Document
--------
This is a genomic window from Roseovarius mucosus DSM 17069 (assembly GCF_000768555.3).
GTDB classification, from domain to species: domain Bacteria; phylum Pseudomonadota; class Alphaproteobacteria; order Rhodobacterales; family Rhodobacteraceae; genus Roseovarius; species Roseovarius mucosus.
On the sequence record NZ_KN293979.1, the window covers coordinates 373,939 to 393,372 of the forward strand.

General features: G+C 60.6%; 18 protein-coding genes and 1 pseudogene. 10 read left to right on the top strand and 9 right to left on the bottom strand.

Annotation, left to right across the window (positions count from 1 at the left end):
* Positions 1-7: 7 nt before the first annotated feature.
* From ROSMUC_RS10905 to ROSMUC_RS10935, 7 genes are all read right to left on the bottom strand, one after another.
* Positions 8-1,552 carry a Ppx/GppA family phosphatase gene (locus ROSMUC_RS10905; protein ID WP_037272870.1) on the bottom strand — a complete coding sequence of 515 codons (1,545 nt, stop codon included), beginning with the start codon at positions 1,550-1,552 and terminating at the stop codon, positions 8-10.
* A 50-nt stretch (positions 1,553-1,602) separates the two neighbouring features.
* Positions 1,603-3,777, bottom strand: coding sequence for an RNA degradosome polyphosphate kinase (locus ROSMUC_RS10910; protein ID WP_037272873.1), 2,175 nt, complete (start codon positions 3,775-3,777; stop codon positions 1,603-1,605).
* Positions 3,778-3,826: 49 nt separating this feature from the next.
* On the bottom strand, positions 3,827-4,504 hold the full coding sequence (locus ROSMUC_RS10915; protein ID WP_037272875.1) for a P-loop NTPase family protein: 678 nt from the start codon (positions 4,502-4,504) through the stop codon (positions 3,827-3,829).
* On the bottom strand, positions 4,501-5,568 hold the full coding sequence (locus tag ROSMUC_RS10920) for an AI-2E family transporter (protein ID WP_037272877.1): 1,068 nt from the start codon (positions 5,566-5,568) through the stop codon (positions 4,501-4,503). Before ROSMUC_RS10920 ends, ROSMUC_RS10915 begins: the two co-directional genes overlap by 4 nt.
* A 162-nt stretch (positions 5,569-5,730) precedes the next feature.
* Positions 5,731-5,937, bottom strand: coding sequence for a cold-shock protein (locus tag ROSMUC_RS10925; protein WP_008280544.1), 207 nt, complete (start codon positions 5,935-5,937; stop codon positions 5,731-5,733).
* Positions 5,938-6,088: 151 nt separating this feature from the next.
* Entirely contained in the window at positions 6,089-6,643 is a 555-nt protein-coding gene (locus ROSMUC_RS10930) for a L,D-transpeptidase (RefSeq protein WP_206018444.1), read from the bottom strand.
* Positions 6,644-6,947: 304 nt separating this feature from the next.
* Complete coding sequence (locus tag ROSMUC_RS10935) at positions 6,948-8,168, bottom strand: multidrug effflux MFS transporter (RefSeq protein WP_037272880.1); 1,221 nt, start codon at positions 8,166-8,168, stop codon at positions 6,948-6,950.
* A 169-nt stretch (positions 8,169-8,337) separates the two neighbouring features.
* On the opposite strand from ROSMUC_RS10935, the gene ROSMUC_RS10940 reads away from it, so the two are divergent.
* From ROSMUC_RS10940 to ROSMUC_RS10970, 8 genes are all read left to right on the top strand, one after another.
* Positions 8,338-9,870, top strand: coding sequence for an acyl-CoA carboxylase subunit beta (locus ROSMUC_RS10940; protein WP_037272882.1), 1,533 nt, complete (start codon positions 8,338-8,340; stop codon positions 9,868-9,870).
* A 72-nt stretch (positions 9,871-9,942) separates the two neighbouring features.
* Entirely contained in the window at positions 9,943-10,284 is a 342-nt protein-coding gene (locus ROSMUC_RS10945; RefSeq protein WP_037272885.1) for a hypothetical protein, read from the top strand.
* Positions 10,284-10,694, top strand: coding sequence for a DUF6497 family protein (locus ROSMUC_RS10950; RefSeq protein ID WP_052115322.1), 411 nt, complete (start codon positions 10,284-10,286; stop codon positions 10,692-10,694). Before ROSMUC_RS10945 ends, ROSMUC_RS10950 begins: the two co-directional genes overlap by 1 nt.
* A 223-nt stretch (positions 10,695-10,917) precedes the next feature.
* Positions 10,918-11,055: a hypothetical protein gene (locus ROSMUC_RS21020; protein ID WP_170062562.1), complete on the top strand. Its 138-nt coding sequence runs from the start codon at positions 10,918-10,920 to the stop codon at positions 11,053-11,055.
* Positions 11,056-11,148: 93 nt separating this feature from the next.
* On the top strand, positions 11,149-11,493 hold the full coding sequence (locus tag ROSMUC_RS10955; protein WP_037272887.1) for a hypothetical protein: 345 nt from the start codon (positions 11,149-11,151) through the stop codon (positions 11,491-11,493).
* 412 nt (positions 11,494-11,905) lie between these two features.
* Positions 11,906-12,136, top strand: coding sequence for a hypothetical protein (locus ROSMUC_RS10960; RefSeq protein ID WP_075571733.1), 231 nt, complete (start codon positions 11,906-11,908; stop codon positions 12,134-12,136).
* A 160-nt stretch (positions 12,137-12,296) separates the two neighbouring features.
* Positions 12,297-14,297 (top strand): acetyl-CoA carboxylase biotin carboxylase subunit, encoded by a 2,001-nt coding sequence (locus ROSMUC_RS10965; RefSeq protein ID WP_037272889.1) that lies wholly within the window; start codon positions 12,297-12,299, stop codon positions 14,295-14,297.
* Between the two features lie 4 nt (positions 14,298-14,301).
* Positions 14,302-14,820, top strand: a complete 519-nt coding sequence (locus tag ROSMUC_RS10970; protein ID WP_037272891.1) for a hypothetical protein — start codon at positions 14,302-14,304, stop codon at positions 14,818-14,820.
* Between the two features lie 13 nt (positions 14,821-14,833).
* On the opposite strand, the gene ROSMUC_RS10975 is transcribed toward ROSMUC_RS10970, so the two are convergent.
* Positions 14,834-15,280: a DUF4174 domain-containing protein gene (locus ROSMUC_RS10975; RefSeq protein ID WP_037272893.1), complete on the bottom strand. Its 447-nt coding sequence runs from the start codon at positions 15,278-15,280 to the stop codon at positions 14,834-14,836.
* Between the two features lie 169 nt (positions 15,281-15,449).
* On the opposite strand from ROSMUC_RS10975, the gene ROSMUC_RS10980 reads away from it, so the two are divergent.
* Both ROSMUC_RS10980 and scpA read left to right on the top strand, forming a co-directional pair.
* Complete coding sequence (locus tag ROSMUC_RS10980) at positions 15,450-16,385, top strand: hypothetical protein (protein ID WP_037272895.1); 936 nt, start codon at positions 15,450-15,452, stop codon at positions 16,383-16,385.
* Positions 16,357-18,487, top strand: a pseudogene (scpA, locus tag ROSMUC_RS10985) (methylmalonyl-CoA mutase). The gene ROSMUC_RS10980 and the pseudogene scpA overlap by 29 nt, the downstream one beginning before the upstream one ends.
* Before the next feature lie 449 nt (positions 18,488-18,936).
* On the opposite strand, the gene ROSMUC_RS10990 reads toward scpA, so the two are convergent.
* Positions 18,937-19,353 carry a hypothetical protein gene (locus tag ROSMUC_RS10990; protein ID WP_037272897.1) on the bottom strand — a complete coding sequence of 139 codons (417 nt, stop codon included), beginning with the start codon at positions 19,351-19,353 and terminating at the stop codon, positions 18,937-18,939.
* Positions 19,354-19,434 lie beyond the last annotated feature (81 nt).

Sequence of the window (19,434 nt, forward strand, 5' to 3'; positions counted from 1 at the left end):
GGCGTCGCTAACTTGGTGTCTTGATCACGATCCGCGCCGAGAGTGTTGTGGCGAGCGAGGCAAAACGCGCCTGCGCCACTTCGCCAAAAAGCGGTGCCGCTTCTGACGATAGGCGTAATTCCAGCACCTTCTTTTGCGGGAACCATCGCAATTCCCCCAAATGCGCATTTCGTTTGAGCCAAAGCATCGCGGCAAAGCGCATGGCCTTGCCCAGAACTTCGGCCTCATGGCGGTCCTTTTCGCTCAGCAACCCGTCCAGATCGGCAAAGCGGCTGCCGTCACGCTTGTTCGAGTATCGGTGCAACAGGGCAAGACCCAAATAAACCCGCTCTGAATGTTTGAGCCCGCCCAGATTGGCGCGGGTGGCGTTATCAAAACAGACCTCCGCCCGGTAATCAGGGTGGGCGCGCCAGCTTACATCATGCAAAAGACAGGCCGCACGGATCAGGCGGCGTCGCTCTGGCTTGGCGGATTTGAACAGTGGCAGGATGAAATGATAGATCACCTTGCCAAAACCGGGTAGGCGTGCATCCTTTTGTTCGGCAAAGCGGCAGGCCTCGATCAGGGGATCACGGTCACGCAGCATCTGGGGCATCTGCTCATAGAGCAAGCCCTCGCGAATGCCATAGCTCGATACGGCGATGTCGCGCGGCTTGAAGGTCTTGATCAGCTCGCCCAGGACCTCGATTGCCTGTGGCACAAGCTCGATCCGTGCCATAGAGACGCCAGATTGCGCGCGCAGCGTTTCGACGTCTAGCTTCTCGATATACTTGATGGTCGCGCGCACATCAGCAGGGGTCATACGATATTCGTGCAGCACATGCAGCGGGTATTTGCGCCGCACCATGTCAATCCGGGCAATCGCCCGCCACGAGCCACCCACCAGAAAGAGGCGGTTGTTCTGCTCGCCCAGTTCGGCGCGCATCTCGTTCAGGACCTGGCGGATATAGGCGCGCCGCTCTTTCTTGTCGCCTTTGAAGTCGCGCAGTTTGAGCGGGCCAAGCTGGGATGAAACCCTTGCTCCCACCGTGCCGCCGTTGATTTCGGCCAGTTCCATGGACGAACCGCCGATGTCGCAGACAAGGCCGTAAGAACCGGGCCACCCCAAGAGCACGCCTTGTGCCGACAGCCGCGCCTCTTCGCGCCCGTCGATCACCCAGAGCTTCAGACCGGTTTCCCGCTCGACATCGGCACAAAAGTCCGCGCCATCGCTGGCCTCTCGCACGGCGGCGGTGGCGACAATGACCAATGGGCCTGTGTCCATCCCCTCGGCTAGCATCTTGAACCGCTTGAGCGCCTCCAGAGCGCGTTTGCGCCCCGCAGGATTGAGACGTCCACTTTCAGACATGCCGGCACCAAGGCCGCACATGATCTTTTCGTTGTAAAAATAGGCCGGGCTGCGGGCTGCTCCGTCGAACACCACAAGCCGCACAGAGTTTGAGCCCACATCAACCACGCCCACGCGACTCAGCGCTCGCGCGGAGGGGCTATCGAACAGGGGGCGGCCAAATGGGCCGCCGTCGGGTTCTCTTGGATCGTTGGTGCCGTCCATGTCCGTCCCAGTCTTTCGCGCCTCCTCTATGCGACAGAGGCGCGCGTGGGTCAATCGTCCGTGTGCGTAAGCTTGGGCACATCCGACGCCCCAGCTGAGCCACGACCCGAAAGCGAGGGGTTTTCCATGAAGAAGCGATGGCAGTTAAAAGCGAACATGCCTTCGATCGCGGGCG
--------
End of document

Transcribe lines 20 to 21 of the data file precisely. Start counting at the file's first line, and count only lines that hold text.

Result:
* A 169-nt stretch (positions 8,169-8,337) separates the two neighbouring features.
* On the opposite strand from ROSMUC_RS10935, the gene ROSMUC_RS10940 reads away from it, so the two are divergent.